In 2010 the U.S. will enjoy a “moderately vigorous recovery” in which real GDP will rise by 5 percent from the fourth quarter of 2009 to the fourth quarter of 2010, said Michael Mussa, AM ’70, PhD ’74, senior fellow at the Peterson Institute for International Economics. “Once they end, deep recessions are followed by steep recoveries,” Mussa said during Business Forecast 2010 at The City Club of San Francisco on December 16.
Nonetheless, Mussa’s forecast — real GDP expanding by 10 percent over the first six quarters — is substantially below the average pace of recovery for previous deep recessions after World War II, he said. “My forecast of about 3.5 percent growth in the last two quarters of 2009 and 5 percent growth in the four quarters of 2010 comes in at about two-thirds of the average and barely half of what we experienced in the recovery of 1983-84,” Mussa said.
Of the $650 billion in growth during 2010, he said:
• Half or less will come from a rise in consumer spending, which now accounts for 70 percent of GDP.
• Government purchase of real goods will rise a “modest” $60 billion to $80 billion.
• The majority of the “oomph” driving growth will come from gross private domestic investment, which will add $300 billion to $350 billion to real GDP between the end of 2009 and the end of 2010.
• Deterioration in real net exports will be “quite modest,” as emerging Asia leads world recovery and the dollar remains strong, in contrast with previous recoveries.
In nominal terms, residential real estate prices are nearing their bottom and will remain stagnant for the next few years, said Erik Hurst, V. Duane Rath Professor of Economics and Neubauer Family Faculty Fellow. “Their real values will erode,” Hurst said. “But if you’re a lender, you might care about their nominal value because it might determine the defaults in your portfolio. That should be relatively stabilized, at least according to historical housing cycles, which are playing out well for the U.S. as a whole.”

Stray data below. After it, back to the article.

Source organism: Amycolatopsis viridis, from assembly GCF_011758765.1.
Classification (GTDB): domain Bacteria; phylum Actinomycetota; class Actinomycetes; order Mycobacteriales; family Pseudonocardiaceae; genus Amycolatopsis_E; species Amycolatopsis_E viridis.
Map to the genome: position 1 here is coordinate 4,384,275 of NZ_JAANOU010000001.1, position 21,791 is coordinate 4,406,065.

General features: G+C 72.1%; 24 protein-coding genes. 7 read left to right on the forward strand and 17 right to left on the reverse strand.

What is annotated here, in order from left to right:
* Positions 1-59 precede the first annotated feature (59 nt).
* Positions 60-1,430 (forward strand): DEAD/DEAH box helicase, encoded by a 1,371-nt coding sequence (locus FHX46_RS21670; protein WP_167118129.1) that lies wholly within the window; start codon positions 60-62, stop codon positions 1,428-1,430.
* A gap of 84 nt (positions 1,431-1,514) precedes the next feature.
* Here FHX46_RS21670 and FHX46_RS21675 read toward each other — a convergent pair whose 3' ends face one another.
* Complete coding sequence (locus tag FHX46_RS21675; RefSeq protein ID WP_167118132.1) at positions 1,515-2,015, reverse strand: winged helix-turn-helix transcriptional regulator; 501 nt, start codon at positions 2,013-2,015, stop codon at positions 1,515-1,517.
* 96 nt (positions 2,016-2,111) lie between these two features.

The sluggish recovery of domestic consumption will make this overall recovery different from previous recoveries, he said. “What happens to consumers when they start releasing their cash, if at all, is going to determine whether we get one of these big robust growths or less robust growth coming out of the recession,” Hurst said.
It’s very important to consider the effects of short-run control on economic policies as Congress debates proposals to grant the Government Accountability Office authority to audit monetary policy decisions of the Federal Reserve, he said. “Short-run control over Federal Reserve policy tends to result in more inflation,” Hurst said. “If you think there is a benefit for controlling the Federal Reserve in the short run, you at least have to weigh it against those costs.”
The current recession is the most severe since World War II in terms of lost employment, but is nowhere near the conditions of the Great Depression, said John Huizinga, Walter David “Bud” Fackler Distinguished Service Professor of Economics. “If you only remember one number I presented, remember that in the Great Depression we lost 20 percent of the jobs in the U.S. economy,” Huizinga said. “Thank God we never got anywhere close to that.”
For many reasons, the current recovery may be slower than average, he said. But Huizinga remains unconvinced. “If we progress the same way as we did in all five of the recoveries from our previous recessions, before the end of 2010 employment should be back to where it was at its peak level,” he said. “Employment tends to recover pretty quickly, regardless of what kind of recession we have.”
In the United States and around the world, central banks must eventually shrink their balance sheets without igniting inflation and without triggering another recession, Huizinga said. Meanwhile, governments inevitably must cut spending or raise taxes, he said. “Either one of those are likely to force us back into another recession,” Huizinga said. “We’re safe in 2010, but much of what we’ve done is to try to make this recession shallower at the cost of setting up another recession 18 months or two years down the road.”